you have cpp-files that include <string>.
Use interactive mode. In this mode winemaker will ask you to confirm the list of
targets for each directory, and then to provide directory and target specific
Specify that there is only one target, called name.
Generate the Makefile. This is the default.
Do not generate the Makefile.
Generate a 32-bit target. This is useful on wow64 systems. Without that option the
default architecture is used.
Here is a typical winemaker use:
$ winemaker --lower-uppercase -DSTRICT .
The above tells winemaker to scan the current directory and its subdirectories for source
files. Whenever if finds a file or directory which name is all uppercase, it should rename
it to lowercase. It should then fix all these source files for compilation with Winelib
and generate Makefiles. The -DSTRICT specifies that the STRICT macro must be set when
compiling these sources. Finally a Makefile will be created.
The next step would be:
If at this point you get compilation errors (which is quite likely for a reasonably sized
project) then you should consult the Winelib User Guide to find tips on how to resolve
For an MFC-based project you would have to run the following commands instead:
$ winemaker --lower-uppercase --mfc .
For an existing project-file you would have to run the following commands:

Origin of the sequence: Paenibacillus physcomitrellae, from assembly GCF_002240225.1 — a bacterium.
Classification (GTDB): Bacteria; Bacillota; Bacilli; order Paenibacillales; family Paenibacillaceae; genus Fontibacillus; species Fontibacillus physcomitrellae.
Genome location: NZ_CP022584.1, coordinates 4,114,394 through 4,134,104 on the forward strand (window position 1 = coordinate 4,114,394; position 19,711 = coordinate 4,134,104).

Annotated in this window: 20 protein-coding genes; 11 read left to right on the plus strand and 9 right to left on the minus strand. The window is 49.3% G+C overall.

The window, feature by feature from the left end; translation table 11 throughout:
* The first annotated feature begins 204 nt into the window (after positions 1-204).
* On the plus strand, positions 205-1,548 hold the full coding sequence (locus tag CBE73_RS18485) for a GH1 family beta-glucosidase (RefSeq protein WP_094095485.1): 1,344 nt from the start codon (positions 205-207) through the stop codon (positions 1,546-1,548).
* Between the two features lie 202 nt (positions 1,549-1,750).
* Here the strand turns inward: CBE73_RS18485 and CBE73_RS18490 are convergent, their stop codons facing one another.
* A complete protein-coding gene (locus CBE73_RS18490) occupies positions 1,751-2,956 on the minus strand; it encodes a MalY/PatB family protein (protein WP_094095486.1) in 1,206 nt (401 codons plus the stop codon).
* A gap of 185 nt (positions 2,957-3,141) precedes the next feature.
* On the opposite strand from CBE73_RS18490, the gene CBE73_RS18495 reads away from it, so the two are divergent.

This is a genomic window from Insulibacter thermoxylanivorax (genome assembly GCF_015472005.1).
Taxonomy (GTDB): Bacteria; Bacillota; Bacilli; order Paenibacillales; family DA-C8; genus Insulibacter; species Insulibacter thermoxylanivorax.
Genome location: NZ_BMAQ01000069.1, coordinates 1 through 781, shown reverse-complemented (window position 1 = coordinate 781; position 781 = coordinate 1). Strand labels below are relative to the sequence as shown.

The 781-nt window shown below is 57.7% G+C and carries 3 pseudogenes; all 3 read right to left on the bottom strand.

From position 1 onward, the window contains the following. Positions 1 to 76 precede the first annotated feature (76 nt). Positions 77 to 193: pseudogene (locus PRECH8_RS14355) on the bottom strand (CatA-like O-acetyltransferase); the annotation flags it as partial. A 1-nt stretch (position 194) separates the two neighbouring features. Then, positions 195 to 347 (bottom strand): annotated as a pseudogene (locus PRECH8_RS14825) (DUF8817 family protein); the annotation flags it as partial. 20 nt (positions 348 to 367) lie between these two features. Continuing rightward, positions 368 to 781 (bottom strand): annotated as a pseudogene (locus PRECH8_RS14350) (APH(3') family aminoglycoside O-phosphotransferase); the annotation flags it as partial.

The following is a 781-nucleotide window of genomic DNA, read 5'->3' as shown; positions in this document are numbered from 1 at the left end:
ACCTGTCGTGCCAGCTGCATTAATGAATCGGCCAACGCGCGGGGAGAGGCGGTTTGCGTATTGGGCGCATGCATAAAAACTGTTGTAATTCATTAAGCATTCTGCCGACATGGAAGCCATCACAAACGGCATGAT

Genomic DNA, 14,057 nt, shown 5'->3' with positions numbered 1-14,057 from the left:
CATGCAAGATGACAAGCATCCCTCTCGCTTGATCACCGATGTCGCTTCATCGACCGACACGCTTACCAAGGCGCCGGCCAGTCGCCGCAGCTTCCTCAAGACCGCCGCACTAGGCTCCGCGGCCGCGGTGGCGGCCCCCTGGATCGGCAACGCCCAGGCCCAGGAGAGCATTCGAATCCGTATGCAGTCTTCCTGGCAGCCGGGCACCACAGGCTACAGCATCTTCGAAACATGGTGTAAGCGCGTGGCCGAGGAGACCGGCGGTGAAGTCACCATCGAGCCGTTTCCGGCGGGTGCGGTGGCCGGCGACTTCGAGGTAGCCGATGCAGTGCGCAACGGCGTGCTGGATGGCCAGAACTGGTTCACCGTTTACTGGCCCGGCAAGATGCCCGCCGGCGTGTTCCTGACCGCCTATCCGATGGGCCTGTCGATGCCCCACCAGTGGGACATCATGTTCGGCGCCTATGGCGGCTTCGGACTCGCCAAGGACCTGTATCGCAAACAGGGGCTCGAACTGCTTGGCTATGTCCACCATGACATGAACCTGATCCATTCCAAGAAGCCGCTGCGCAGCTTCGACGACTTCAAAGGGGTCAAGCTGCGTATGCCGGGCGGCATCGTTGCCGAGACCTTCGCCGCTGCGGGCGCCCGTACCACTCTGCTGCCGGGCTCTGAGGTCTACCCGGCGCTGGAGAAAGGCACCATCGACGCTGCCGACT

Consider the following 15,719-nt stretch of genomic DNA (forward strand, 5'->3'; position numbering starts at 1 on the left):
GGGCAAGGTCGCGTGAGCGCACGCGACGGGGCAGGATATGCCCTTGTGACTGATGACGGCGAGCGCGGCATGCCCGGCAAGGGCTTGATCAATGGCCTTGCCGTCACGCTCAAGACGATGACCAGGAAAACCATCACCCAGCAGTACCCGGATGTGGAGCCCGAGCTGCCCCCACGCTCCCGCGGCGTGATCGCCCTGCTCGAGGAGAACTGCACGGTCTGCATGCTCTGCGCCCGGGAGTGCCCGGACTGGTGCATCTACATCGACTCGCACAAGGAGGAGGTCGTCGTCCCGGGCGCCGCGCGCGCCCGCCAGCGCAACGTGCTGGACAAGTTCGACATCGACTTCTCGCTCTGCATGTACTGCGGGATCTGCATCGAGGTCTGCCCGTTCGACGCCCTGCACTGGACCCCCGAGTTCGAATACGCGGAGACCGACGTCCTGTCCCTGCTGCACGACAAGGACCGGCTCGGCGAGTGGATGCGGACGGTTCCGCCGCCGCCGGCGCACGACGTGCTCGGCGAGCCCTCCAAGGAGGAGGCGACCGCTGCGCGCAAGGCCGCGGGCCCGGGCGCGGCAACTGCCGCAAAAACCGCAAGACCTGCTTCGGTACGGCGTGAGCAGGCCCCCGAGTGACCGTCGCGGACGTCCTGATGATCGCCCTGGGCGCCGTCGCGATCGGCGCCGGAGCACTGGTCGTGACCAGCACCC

$ winemaker myproject.dsp
TODO / BUGS
In some cases you will have to edit the Makefile or source files manually.
Assuming that the windows executable/library is available, we could use winedump to
determine what kind of executable it is (graphical or console), which libraries it is
linked with, and which functions it exports (for libraries). We could then restore all
these settings for the corresponding Winelib target.
Furthermore winemaker is not very good at finding the library containing the executable:
it must either be in the current directory or in the LD_LIBRARY_PATH.
winemaker does not support message files and the message compiler yet.
Bugs can be reported on the Wine bug tracker ⟨http://bugs.winehq.org⟩.
François Gouget for CodeWeavers
Dimitrie O. Paun
winemaker is part of the Wine distribution, which is available through WineHQ, the Wine
development headquarters ⟨http://www.winehq.org/⟩.
Use winemaker online using onworks.net services